KAMLOOPS — It's a full-day conference for teen and pre-teen girls focusing on everything from self-esteem, healthy relationships, dating, discrimination, body image and bullying.
The Power of Being a Girl program was held in Kamloops today. Run through the YM/YWCA the violence-prevention conference is aimed at changing the often negative image that girls have of themselves.
It also helps them feel valued, and encourages them view themselves for who they really are.
WATCH: Full report by Tanya Cronin
Barbie's exaggerated, plastic, and virtually impossible body proportions is where it all starts. And as girls grow up, airbrushed models in magazines is the image society often paints for what's acceptable.
"The messages they're getting is you have to fit in this box, you have to look a certain way, you have to talk a certain way, you have to do only a certain thing," says Michele Walker, General Manager, Kamloops 'Y' Women's Shelter.
Contradicting those messages and helping young girls see themselves for who they are, in whatever way they are comfortable, is the focus of the 11th annual 'Power of Being a Girl' Conference. The Kamloops YM/YWCA event at the Tournament Capital Centre, has attracted 135 girls ages 12 to 14.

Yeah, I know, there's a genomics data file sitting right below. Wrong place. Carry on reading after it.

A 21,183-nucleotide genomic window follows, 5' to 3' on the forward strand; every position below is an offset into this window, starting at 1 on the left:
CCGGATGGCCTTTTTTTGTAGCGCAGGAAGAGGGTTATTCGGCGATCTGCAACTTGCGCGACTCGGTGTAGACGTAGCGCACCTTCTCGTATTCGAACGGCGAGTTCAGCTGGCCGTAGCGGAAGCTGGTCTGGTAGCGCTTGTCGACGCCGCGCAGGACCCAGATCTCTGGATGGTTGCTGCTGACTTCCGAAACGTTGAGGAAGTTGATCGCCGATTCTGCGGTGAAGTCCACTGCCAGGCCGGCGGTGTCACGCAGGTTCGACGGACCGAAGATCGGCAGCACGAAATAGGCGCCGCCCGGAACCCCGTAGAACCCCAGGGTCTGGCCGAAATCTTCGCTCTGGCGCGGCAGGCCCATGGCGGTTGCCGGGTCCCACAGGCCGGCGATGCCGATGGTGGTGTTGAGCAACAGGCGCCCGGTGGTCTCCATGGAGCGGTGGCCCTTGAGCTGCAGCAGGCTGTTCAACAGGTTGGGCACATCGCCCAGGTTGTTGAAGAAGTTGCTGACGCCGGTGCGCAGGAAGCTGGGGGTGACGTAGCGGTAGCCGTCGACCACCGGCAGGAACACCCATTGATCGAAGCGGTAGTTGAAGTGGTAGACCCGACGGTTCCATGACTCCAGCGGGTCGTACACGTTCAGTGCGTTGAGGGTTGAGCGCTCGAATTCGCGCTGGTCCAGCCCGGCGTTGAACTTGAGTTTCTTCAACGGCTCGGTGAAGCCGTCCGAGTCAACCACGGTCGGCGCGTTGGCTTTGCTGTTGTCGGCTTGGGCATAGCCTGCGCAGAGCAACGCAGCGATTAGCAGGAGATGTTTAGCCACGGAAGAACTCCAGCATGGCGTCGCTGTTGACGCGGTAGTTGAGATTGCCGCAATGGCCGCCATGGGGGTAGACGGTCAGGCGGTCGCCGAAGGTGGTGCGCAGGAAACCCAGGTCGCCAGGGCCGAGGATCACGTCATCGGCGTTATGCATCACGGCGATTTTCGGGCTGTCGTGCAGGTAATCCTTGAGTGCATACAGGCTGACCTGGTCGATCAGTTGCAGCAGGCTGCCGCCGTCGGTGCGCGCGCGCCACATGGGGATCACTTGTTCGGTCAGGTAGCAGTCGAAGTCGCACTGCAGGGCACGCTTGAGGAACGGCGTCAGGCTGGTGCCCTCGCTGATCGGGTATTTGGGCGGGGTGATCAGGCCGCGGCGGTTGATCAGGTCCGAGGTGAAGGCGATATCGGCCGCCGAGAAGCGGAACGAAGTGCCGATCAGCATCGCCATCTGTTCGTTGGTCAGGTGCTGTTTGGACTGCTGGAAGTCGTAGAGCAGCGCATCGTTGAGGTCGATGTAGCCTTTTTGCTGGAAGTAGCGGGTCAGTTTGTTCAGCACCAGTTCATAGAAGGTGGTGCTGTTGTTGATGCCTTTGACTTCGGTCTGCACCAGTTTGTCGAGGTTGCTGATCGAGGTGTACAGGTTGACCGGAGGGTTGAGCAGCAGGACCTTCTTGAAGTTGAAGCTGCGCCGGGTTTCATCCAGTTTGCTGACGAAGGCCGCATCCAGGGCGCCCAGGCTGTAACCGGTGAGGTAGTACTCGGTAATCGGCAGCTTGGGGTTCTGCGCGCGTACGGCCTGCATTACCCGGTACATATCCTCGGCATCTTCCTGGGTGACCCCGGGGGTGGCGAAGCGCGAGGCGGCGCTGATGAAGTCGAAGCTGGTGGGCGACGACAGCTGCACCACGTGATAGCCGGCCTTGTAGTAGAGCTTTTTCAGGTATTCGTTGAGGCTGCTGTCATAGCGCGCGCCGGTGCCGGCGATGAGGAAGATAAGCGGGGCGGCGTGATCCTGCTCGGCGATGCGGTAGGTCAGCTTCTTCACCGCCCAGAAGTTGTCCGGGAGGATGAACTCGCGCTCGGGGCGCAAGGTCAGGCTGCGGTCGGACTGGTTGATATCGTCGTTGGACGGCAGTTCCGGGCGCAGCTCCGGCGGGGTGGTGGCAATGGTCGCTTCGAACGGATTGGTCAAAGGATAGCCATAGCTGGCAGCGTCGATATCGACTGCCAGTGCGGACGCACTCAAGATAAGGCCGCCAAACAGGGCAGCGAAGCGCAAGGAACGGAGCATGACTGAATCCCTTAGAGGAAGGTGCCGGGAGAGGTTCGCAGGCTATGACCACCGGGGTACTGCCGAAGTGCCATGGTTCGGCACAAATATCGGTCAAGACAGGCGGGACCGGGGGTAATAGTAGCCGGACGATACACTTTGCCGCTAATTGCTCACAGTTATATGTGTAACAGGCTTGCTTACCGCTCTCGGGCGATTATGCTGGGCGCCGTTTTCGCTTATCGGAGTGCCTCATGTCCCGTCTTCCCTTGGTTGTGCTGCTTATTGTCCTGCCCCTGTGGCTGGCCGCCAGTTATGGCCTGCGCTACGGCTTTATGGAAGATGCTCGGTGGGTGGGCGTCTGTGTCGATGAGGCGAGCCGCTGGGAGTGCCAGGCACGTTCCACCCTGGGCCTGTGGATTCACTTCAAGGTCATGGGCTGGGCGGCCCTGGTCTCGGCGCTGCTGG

"It's really about allowing girls to see themselves and how powerful and strong they are in their lives, and that way they can start to make some really healthy choices for themselves."
Developed by girls for girls, The Power of Being a Girl encourages teens and pre-teens to open up, ask questions and learn about themselves. Activites and workshops explore the challenges of growing up, everything from decision making in the face of social pressures, self awareness, body image and how to handle media influences.
"We have one called Media-Busting where they actually deconstruct a Barbie doll and take it apart and put molding back onto it, they can colour it, or change their clothes or cut their hair. So instead of having that image of what a girl is supposed to look like, they can change to whoever they want it to be," says Hope Mikal, Event Coordinator, The Power of Being a Girl Conference.
"Online you see things like everyone is worth stuff and all that jazz where it's really empowering, but on the inside you feel I'm different. Have self-confidence, realize that you're worth respect no matter who you are or what you do or anything like that," says 14-year old Mary Pinette.
"You can be whatever you want, you can wear black, you can be a girly girl and stuff like that," says 13-year old Kiara Lampreau.
The Power of Being a Girl is celebrated across the country. It's also a violence-prevention initiative, by providing an empowering and safe space where these young girls can feel valued.
"We really want to let them know they can be who they are, they can look how they look, how they're made to look and that's okay, and they can do anything that they want," says Walker.
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